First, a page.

CHICAGO (Reuters) - Food company shares regained a bit of their defensive luster on Friday when several showed they still have pricing power in the weak economy on the same day that investor Warren Buffett disclosed an 8.6 percent stake in the largest company in the sector.
On Friday, ketchup maker H.J. Heinz Co HNZ.N forecast quarterly profit above expectations and Hormel Foods Corp (HRL.N) posted higher-than-expected quarterly profit. Both benefited from price increases that helped offset rising commodity costs, though lower pork prices also aided Hormel.
Even Campbell Soup Co (CPB.N), which missed analysts’ estimates for its fiscal second quarter, on Friday reported improvement in its U.S. soup business and said it should benefit from price increases it took in February.
Friday’s reports came a day after Buffett’s Berkshire Hathaway Inc (BRKa.N)(BRKb.N) disclosed it had taken an 8.6 percent stake in Kraft, making it the largest shareholder in the North American food company.
“I think there’s a bit of a halo effect that comes with any announcement of Buffett taking a position in any security and how it ripples through the sector,” Matthew Kaufler, portfolio manager at Clover Capital Management, said. Clover owns 670,596 Kraft shares and 364,576 Heinz shares.
The Standard & Poor’s packaged foods index .15GSPFOOD rose more than 3 percent on Friday to its highest level in almost a month.
Food stocks, traditionally considered defensive plays when the economy slows as people always need to eat, had been battered over the past two months by soaring prices for wheat, cocoa and other commodities. Adding to those cost pressures was concern that U.S. consumers would begin to balk at the price increases being used to offset some commodities’ costs.
“We clearly know that we need to try to continue to advance pricing to try to keep up with these cost increases,” Jeffrey Ettinger, Hormel’s chief executive, said in an interview with Reuters. He added that the company has not seen consumers balking at the prices in grocery stores.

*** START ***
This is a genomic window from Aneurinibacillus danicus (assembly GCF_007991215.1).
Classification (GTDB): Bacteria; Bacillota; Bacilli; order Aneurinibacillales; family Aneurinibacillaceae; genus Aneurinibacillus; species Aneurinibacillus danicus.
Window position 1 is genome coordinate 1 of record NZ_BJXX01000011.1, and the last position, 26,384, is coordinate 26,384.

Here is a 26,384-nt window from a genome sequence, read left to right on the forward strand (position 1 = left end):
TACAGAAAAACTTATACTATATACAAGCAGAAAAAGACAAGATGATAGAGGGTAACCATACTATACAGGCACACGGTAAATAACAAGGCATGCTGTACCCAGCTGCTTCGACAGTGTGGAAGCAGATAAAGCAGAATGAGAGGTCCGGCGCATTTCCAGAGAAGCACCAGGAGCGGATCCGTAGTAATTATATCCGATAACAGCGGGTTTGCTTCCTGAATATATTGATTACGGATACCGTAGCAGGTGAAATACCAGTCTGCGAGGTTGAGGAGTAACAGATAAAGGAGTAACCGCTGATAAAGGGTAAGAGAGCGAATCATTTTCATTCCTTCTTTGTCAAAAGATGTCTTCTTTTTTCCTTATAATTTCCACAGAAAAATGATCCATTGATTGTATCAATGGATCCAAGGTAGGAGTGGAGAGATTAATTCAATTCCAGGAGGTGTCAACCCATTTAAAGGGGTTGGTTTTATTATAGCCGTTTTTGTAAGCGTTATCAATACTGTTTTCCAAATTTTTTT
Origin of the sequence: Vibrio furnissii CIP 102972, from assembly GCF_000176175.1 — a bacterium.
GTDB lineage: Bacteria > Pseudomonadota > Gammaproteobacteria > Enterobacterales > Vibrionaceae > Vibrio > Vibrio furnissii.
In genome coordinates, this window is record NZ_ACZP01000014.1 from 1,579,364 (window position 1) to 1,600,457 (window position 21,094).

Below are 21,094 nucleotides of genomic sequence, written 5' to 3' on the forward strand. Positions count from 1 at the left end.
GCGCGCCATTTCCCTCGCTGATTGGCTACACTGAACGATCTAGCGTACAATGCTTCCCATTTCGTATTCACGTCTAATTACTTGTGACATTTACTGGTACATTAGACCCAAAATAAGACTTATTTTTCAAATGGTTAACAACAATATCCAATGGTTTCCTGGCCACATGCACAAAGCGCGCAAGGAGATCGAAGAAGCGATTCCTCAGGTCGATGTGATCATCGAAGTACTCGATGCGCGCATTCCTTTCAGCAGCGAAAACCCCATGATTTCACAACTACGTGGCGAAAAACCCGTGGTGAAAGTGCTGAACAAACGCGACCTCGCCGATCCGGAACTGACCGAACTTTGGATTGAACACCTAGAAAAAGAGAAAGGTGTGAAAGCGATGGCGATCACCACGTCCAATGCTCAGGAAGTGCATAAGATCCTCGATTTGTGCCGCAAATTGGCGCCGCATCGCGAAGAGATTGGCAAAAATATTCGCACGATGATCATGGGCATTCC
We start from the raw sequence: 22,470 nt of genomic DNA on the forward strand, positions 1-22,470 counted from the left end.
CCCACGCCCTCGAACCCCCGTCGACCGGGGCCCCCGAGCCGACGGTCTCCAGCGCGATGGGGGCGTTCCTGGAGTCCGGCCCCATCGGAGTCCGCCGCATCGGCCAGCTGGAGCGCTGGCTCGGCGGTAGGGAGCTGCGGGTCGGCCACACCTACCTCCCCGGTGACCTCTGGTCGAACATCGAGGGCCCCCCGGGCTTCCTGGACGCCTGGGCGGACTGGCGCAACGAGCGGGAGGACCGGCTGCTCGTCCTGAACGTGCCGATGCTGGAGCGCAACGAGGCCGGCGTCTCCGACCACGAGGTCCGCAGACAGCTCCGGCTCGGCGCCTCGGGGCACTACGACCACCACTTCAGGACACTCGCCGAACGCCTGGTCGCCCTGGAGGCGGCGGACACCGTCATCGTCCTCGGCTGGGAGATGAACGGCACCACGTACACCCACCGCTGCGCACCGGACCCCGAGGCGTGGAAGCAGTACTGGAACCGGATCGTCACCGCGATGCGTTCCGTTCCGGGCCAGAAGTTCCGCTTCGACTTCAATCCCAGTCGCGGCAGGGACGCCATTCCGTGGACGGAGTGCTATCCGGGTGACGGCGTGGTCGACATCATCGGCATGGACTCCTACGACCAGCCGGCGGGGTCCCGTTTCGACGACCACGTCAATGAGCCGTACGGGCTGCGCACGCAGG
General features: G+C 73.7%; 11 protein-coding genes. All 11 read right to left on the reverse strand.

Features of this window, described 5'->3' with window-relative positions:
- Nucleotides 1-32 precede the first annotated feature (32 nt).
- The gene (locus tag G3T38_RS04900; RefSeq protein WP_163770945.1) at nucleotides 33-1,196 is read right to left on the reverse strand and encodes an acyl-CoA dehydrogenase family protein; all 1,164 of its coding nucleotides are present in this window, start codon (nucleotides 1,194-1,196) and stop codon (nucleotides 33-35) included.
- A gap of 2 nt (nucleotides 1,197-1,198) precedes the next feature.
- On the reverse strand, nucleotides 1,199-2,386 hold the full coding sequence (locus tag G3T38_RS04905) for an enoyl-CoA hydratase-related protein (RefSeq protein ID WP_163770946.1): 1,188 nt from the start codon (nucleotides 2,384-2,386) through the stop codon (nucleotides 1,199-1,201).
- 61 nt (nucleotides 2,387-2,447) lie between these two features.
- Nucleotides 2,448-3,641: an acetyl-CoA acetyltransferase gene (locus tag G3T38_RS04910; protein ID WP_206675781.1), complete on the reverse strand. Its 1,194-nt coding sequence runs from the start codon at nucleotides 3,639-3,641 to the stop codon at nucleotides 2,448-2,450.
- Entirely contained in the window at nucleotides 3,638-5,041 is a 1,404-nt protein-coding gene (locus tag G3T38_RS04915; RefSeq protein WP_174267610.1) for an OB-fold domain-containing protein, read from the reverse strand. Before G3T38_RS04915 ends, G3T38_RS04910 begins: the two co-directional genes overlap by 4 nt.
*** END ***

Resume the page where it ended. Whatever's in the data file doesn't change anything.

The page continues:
Hormel said profit rose to $88.2 million, or 64 cents a share, in the first quarter ended on January 27, from $75.3 million, or 54 cents a share, a year earlier, on an 8 percent sales increase.
Analysts on average forecast 58 cents a share, according to Reuters Estimates.
Ettinger did say that the company’s food service business saw some softness as consumers eat out less often.
Food companies are counting on consumers who eat out less to buy more of the company’s products in the grocery store.
“I would urge you to go out and tell all your neighbors that this (Campbell soup) is the perfect recession food,” Douglas Conant, Campbell chief executive, said during a conference call with analysts.
Campbell profit fell to $274 million, or 71 cents a share, in the fiscal second quarter ended January 27, from $285 million, or 72 cents, a year earlier, despite a 7 percent sales hike.
Excluding one-time items, earnings were 69 cents a share, compared with the average analyst expectation of 71 cents, according to Reuters Estimates.
Still, Campbell shares rose 6 percent on Friday as a 4 percent increase in U.S. soup sales helped eased concerns about that business. The company also maintained its full-year earnings forecast.
“It’s almost like a relief rally that they didn’t lower the bar.” Matt Arnold, analyst at Edward Jones, said.
Heinz said it expected profit of 67 cents to 68 cents a share in the third quarter ending January 30. Analysts on average were expecting 63 cents, according to Reuters Estimates.
Heinz shares rose 4 percent and Hormel and Kraft were both up more than 5 percent.
Reporting by Brad Dorfman; Editing by Gary Hill